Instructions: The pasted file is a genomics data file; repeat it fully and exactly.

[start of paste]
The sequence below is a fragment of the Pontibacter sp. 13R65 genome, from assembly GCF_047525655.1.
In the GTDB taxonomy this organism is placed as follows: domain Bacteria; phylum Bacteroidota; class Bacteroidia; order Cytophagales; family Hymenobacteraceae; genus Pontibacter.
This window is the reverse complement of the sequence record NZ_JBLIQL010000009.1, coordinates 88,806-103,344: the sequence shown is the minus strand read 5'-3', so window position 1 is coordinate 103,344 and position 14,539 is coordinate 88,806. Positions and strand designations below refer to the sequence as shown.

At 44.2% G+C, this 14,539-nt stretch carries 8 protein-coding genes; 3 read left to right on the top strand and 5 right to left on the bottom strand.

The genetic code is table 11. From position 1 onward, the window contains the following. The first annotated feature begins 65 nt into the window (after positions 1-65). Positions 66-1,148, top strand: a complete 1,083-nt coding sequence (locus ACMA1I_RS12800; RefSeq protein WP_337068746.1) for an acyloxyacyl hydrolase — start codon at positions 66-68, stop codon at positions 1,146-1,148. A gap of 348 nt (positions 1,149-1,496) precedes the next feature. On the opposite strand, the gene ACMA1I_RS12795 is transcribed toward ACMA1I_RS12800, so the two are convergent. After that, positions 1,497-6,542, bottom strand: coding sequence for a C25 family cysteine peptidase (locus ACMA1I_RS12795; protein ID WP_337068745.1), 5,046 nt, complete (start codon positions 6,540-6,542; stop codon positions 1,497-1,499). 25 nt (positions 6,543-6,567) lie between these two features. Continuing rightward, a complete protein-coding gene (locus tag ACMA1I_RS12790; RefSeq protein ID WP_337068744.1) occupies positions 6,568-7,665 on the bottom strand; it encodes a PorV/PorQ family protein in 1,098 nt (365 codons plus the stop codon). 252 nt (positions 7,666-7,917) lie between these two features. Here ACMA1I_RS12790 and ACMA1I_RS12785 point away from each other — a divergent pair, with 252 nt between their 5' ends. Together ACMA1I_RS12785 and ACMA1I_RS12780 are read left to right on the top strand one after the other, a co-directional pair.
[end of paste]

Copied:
The sequence below is a fragment of the Pontibacter sp. 13R65 genome, from assembly GCF_047525655.1.
In the GTDB taxonomy this organism is placed as follows: domain Bacteria; phylum Bacteroidota; class Bacteroidia; order Cytophagales; family Hymenobacteraceae; genus Pontibacter.
This window is the reverse complement of the sequence record NZ_JBLIQL010000009.1, coordinates 88,806-103,344: the sequence shown is the minus strand read 5'-3', so window position 1 is coordinate 103,344 and position 14,539 is coordinate 88,806. Positions and strand designations below refer to the sequence as shown.

At 44.2% G+C, this 14,539-nt stretch carries 8 protein-coding genes; 3 read left to right on the top strand and 5 right to left on the bottom strand.

The genetic code is table 11. From position 1 onward, the window contains the following. The first annotated feature begins 65 nt into the window (after positions 1-65). Positions 66-1,148, top strand: a complete 1,083-nt coding sequence (locus ACMA1I_RS12800; RefSeq protein WP_337068746.1) for an acyloxyacyl hydrolase — start codon at positions 66-68, stop codon at positions 1,146-1,148. A gap of 348 nt (positions 1,149-1,496) precedes the next feature. On the opposite strand, the gene ACMA1I_RS12795 is transcribed toward ACMA1I_RS12800, so the two are convergent. After that, positions 1,497-6,542, bottom strand: coding sequence for a C25 family cysteine peptidase (locus ACMA1I_RS12795; protein ID WP_337068745.1), 5,046 nt, complete (start codon positions 6,540-6,542; stop codon positions 1,497-1,499). 25 nt (positions 6,543-6,567) lie between these two features. Continuing rightward, a complete protein-coding gene (locus tag ACMA1I_RS12790; RefSeq protein ID WP_337068744.1) occupies positions 6,568-7,665 on the bottom strand; it encodes a PorV/PorQ family protein in 1,098 nt (365 codons plus the stop codon). 252 nt (positions 7,666-7,917) lie between these two features. Here ACMA1I_RS12790 and ACMA1I_RS12785 point away from each other — a divergent pair, with 252 nt between their 5' ends. Together ACMA1I_RS12785 and ACMA1I_RS12780 are read left to right on the top strand one after the other, a co-directional pair.